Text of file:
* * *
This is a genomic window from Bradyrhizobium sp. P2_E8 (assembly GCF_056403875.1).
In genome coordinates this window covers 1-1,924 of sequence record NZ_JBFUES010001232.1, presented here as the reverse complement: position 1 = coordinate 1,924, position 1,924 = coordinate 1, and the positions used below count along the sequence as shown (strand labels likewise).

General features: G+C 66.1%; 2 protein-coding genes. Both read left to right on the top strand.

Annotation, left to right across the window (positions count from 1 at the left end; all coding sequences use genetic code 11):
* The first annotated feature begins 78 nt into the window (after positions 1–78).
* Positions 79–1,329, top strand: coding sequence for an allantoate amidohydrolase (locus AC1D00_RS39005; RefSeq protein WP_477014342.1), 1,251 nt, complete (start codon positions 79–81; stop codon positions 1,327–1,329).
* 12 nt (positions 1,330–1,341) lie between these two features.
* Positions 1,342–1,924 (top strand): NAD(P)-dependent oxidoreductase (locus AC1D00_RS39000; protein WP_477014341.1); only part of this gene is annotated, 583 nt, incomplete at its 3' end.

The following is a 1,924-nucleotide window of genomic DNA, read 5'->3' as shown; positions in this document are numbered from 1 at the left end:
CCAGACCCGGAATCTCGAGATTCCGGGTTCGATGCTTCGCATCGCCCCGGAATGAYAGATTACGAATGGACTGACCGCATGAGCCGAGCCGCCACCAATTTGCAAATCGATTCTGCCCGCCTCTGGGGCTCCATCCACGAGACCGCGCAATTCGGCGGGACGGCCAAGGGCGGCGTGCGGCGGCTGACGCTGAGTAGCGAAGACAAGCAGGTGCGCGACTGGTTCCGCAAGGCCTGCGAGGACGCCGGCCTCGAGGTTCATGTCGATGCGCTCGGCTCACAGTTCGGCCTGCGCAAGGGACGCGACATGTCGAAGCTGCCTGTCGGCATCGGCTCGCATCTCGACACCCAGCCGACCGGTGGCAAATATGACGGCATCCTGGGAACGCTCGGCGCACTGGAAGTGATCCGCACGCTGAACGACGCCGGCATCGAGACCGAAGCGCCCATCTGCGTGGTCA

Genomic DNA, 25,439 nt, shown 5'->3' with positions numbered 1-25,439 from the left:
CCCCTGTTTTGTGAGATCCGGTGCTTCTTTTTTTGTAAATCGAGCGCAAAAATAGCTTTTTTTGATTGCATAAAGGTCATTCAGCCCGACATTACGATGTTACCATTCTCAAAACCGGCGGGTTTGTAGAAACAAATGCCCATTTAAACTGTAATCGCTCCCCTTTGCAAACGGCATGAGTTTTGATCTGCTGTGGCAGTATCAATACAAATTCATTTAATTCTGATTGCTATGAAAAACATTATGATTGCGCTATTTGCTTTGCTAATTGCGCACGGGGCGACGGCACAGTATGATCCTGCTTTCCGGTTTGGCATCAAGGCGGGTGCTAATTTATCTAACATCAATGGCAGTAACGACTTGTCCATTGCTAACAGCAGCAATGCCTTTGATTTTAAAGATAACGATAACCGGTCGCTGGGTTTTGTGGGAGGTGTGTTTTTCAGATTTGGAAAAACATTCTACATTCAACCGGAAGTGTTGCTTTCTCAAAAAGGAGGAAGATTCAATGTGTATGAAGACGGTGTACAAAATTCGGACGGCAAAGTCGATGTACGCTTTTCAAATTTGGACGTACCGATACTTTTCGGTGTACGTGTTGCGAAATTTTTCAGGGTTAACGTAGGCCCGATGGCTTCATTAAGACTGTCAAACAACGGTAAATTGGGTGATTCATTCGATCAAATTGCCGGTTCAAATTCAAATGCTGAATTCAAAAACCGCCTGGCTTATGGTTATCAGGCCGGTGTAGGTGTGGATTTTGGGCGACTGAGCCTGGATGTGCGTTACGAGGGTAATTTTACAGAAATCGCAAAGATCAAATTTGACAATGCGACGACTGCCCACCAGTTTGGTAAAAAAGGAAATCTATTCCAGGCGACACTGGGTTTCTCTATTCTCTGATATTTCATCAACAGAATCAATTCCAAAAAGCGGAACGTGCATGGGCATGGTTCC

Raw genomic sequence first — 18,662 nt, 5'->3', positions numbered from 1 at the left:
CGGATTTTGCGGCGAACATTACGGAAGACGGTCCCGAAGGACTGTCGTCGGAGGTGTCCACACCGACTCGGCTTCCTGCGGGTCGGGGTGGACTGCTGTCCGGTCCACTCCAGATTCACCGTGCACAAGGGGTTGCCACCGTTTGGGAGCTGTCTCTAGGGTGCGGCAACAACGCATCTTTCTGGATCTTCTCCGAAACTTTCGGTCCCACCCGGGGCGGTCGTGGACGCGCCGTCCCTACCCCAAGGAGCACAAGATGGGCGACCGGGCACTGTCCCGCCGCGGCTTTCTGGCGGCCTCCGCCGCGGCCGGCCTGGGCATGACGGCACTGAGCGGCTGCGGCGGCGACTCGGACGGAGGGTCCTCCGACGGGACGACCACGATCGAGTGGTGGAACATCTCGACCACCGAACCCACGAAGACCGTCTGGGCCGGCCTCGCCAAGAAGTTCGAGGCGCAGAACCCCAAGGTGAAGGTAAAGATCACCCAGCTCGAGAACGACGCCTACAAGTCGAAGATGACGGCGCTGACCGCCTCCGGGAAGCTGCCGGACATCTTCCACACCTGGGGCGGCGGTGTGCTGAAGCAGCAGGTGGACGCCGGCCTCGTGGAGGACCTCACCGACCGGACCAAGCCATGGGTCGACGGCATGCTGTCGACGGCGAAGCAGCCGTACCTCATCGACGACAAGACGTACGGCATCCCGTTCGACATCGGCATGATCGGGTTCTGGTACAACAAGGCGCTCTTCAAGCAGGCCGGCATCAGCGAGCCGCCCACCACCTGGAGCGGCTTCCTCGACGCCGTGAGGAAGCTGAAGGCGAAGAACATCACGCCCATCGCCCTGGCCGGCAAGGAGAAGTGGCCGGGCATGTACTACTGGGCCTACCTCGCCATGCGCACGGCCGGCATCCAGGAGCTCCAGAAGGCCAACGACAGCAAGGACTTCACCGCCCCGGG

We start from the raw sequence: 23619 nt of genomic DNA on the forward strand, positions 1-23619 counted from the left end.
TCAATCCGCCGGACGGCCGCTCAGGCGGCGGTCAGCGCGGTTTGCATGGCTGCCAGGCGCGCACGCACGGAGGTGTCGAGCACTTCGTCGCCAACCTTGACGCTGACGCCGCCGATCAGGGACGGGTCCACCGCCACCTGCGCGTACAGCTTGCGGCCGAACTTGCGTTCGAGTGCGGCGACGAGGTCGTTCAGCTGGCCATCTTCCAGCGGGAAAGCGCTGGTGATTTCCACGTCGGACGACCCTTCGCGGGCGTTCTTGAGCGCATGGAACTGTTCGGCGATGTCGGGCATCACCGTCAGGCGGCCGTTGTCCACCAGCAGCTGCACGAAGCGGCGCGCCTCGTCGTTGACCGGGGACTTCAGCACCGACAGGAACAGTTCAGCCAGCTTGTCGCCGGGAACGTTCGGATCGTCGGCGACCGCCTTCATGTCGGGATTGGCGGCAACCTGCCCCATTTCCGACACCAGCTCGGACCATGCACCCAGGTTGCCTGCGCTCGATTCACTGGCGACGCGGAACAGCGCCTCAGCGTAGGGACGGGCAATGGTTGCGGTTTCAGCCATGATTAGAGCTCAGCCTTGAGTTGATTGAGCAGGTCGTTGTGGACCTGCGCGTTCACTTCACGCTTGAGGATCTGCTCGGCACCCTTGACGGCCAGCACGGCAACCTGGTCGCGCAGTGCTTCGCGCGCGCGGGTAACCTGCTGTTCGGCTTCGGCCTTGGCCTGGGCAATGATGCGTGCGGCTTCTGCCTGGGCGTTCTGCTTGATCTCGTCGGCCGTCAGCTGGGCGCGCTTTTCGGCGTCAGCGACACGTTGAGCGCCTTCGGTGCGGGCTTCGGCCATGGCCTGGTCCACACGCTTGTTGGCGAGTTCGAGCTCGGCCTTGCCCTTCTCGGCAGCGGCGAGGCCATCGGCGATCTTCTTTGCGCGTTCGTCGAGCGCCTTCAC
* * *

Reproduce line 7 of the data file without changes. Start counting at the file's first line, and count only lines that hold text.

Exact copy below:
* 12 nt (positions 1,330–1,341) lie between these two features.